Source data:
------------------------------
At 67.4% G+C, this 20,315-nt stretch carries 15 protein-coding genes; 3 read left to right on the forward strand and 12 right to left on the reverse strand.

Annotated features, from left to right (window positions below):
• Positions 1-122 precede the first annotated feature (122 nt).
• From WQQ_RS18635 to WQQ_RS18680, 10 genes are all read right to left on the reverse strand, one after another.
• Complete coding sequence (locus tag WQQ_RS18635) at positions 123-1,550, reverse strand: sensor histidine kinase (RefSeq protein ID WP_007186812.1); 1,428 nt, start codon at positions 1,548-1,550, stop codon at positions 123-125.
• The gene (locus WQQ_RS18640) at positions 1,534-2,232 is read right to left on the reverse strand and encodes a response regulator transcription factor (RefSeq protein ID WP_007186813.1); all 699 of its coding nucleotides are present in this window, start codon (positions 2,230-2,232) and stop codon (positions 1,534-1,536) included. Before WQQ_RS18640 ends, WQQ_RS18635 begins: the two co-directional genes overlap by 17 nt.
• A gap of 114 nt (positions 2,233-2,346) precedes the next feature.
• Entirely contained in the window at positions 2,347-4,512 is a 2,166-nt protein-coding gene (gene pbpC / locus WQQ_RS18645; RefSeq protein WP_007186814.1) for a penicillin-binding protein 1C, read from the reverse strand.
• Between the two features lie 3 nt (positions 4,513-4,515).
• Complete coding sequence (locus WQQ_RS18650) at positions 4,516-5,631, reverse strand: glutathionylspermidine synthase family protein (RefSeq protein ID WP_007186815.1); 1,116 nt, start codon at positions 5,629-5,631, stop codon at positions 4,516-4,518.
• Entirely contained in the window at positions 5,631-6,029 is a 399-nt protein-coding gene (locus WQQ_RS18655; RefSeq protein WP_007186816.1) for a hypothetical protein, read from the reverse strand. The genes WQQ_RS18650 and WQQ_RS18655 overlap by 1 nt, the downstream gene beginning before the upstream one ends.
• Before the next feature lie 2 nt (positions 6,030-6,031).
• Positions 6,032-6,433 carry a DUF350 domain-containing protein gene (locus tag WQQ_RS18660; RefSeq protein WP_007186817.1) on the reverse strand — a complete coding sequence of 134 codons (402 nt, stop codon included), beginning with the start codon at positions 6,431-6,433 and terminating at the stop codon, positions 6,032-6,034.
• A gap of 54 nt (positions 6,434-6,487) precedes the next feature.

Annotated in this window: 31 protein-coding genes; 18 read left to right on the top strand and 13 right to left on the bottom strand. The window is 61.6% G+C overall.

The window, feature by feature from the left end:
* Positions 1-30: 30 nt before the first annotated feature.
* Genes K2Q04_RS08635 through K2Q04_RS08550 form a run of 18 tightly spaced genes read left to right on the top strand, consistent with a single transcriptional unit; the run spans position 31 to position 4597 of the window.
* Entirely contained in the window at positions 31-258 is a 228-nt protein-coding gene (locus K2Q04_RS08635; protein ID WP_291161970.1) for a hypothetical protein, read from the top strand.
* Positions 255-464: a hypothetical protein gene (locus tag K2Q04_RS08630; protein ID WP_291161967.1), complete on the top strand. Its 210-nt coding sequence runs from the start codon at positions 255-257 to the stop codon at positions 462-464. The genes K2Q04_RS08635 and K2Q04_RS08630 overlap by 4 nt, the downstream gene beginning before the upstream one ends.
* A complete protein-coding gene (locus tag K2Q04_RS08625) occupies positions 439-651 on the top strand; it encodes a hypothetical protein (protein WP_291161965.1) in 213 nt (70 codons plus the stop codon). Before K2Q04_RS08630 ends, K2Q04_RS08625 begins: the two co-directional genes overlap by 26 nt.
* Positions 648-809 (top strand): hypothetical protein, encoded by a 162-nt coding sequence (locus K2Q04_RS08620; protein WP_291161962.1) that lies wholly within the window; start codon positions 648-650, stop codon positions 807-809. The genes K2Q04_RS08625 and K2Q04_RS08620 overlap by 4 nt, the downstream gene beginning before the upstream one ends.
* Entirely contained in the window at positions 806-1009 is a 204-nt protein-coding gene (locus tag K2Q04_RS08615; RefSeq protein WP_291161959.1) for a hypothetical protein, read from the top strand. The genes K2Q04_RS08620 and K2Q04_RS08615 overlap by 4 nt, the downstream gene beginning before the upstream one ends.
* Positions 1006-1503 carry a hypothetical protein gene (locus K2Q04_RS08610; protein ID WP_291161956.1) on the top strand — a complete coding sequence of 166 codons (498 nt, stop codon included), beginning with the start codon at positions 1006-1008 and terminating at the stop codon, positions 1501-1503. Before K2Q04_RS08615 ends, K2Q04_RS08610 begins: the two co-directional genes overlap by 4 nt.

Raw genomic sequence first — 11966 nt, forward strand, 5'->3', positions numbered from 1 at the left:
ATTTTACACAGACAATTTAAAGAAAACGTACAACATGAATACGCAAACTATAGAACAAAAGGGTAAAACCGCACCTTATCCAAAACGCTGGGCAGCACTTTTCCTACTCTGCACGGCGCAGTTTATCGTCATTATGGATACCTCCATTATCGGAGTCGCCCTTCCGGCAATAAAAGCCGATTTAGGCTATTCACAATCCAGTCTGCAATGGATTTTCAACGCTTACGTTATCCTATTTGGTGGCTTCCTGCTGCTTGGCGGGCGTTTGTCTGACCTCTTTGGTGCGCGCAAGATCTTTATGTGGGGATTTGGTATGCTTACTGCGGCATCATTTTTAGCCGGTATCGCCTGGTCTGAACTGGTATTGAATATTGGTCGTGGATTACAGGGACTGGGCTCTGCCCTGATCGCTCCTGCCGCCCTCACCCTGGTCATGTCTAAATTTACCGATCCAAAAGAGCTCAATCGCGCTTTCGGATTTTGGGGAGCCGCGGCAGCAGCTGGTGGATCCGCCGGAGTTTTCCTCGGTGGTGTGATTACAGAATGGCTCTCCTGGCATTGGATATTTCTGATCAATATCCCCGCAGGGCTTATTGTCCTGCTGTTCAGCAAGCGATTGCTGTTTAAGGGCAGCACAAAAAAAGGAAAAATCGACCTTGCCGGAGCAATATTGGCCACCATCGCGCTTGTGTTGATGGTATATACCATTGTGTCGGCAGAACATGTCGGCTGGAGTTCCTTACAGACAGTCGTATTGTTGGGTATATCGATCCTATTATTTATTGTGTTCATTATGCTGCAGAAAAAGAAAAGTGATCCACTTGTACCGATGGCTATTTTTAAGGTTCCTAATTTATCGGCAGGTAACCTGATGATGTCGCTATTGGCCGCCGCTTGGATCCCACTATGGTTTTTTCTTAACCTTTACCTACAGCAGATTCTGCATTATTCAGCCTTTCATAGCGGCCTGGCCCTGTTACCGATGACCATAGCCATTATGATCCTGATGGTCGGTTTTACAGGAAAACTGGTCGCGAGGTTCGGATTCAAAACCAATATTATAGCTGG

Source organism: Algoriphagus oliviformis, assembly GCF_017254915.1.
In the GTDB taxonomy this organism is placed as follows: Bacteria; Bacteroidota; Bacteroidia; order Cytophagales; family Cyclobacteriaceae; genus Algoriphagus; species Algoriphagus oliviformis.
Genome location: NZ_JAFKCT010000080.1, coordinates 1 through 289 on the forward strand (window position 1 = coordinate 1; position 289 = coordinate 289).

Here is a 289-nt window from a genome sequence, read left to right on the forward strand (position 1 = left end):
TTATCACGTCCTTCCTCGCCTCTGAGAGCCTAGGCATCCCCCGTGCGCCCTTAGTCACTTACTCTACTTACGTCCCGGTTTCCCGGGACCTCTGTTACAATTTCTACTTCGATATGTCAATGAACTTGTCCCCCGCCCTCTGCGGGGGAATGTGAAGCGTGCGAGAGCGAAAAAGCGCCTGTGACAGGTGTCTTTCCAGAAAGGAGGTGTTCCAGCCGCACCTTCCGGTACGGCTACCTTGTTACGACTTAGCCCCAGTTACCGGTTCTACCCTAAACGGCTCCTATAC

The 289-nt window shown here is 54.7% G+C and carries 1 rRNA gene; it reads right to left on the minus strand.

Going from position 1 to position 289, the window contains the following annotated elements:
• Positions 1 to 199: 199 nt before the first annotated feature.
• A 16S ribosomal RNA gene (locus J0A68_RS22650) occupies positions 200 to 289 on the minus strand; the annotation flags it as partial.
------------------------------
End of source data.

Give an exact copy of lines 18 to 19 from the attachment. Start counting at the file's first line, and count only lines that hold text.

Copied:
* Genes K2Q04_RS08635 through K2Q04_RS08550 form a run of 18 tightly spaced genes read left to right on the top strand, consistent with a single transcriptional unit; the run spans position 31 to position 4597 of the window.
* Entirely contained in the window at positions 31-258 is a 228-nt protein-coding gene (locus K2Q04_RS08635; protein ID WP_291161970.1) for a hypothetical protein, read from the top strand.